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New to Chickens, what kind to get?

Discussion in 'Chicken Behaviors and Egglaying' started by Cheyenne2929, Feb 24, 2012.

  1. Cheyenne2929

    Cheyenne2929 Out Of The Brooder

    Feb 24, 2012
    I am considering getting 2-4 laying hens. I live in MD and need a hardy, relatively easy maintainance chicken. Would prefer a breed that is known for being friendly. I love all animals and enjoy learning about them. We have horses, a goat, dogs and cats on our farm. Will chickens be a problem with the horses? I heard when I was little that they will give the horses samonella(sp?) If so we will keep the chickens well away from the horses, but would like if they can be close to help with bug control near the barn. We have 20 acres so plenty of room. Any information on chickens in general is appreciated. My parents had chickens when I was younger and can help me a bit. I want to learn everything I can before jumping into chicken ownership. We will probably build a new smaller coop, as the old coop is huge and in major disrepair. Lots of design ideas on this site! How many eggs would I expect to get from 2-4 mature hens in say a week?
  2. Lbrad7

    Lbrad7 Chillin' With My Peeps

    May 19, 2010
    Ringgold, GA
    First off...[​IMG]

    It sounds like you have a great situation to start raising chickens. I don't think your chickens could ever give your horses any kind of disease, least I have never heard of it.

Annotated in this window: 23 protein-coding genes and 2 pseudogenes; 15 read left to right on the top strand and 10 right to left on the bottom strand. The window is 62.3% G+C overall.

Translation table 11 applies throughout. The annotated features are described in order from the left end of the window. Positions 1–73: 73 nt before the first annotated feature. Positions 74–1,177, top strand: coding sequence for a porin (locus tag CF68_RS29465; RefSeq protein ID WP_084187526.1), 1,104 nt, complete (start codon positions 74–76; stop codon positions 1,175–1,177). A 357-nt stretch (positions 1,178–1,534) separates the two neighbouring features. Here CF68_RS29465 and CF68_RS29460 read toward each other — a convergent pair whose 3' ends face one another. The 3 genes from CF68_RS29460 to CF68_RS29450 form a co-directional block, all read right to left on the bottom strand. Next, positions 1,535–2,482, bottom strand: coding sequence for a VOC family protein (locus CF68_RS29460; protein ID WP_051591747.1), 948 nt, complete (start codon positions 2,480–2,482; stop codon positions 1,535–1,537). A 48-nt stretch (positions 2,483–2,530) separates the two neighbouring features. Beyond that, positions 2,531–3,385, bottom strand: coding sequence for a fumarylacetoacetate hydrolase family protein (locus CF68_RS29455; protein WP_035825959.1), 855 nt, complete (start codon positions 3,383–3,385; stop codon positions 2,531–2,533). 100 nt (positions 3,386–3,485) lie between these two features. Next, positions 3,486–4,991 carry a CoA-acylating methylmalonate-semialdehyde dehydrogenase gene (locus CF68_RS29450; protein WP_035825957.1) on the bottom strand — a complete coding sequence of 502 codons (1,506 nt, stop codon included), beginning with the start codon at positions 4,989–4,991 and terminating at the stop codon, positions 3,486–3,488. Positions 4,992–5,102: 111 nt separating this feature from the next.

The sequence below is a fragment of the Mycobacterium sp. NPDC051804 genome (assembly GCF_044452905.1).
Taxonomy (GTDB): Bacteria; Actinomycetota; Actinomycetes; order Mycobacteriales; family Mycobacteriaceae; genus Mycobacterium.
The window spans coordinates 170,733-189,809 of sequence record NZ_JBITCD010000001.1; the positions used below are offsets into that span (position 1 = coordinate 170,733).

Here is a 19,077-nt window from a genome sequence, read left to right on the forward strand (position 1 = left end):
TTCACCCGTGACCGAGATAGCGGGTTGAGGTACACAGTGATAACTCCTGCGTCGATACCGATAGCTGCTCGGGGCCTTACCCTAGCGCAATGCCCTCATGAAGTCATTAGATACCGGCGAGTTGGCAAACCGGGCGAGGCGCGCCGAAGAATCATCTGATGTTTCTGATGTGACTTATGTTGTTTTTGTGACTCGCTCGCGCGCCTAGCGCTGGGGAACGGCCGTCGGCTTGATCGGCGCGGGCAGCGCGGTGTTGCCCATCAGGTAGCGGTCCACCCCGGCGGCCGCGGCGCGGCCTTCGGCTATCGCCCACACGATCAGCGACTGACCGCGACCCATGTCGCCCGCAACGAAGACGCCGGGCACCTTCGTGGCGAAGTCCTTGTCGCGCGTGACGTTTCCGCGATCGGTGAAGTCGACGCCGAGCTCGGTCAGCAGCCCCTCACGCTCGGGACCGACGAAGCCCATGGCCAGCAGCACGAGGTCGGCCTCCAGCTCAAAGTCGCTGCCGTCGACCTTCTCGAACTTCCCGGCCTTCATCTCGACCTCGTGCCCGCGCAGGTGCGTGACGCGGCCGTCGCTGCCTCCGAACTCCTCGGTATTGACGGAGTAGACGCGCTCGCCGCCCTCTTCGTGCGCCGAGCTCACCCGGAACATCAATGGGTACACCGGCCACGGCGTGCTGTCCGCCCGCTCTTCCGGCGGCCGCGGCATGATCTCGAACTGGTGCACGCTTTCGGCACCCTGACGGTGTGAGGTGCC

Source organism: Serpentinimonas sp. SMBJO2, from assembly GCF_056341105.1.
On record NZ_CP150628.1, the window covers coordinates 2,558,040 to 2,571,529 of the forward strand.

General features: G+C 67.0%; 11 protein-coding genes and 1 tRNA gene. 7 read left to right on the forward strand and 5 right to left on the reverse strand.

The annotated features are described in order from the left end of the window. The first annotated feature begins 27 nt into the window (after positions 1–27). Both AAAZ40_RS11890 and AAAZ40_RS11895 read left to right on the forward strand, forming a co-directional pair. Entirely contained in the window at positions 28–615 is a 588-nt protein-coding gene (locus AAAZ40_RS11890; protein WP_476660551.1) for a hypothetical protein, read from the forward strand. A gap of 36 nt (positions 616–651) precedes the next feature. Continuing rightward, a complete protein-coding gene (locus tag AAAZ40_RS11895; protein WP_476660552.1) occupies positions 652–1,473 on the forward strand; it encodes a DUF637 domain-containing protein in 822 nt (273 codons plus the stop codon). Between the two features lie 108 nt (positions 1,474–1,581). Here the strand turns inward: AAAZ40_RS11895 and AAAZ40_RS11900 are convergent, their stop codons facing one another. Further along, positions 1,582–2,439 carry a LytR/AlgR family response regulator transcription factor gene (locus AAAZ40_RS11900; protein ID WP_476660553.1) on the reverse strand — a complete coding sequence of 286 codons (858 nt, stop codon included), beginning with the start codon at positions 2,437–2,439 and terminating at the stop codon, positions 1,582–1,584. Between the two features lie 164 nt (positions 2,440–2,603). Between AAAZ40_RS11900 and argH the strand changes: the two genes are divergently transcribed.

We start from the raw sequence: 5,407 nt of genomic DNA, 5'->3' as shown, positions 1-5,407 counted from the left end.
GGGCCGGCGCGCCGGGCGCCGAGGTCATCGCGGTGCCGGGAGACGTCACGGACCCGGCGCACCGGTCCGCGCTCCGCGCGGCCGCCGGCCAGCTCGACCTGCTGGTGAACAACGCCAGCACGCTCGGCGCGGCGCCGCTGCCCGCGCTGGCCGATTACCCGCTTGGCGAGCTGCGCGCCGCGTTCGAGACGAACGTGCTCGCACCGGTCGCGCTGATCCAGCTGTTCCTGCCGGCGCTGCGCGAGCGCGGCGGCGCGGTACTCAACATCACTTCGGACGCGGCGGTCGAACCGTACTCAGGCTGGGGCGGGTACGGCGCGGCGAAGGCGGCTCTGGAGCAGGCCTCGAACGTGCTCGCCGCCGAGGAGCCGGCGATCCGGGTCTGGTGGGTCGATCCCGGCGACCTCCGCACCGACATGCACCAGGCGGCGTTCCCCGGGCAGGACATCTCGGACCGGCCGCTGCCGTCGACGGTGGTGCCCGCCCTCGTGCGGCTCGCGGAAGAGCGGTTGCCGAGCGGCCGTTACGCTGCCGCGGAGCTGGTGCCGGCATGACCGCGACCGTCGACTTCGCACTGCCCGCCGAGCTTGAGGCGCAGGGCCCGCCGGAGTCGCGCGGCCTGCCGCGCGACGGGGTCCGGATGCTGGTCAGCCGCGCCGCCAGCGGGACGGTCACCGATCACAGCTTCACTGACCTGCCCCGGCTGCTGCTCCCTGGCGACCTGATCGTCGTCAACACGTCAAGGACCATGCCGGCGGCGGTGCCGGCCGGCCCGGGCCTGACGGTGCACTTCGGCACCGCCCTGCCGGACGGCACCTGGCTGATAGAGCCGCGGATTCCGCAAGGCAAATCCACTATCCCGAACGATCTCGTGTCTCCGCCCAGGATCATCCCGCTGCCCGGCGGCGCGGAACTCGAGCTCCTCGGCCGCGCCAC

As far as breeds go, it depends on what color eggs you want and if you are going to let them free range. You can click on the "Breeds" tab on the home page and it will give you a check list. Check off the boxes that fit your situation and it will then give you a great list of birds that best fit your needs.

    Good luck to you! Let us know what breeds you finally decide to go with.
  3. Cheyenne2929

    Cheyenne2929 Out Of The Brooder

    Feb 24, 2012
    Will try the checklist thing. I dont much care what color eggs, or if they are small med or large. Eggs are eggs to me! Do most people have a preference?I have had storebought brown and white and cant tell any difference. I have heard fresh eggs are soo much better than storebought though.
  4. StarLover21

    StarLover21 Chillin' With My Peeps

    Oct 11, 2011
    Well, Red Sex Links are awesome layers (the best!), freindly, and hardy. They are also sexable at birth. Easter Eggers are very hardy, and lay blue eggs. They are also freindly, and very good layers. Black Sex Links are basically the same as Red Sex Links. Barred Rocks are also hardy and freindly, and great layers. There's a wonderful selection out there! You could try the mypetchicken.com breed selector if you'd like. There might be one here on BYC too.
    Good Luck!
  5. CarolJ

    CarolJ Dogwood Trace Farm

    Jun 3, 2011
    Middle Tennessee
    If I were starting off with chickens and wanted 4 hens, I would get 2 Easter Eggers (blue/green eggs), a Leghorn (white eggs) and a Barred Rock (brown eggs). That will give you a nice range of egg shell colors, and they're all good layers. Of course there are innumerable combinations of breeds you could get. It's really a matter of personal preference. Look at photos of the different breeds and choose the ones that appeal to you. I personally love the aesthetic appeal of the different colored eggs.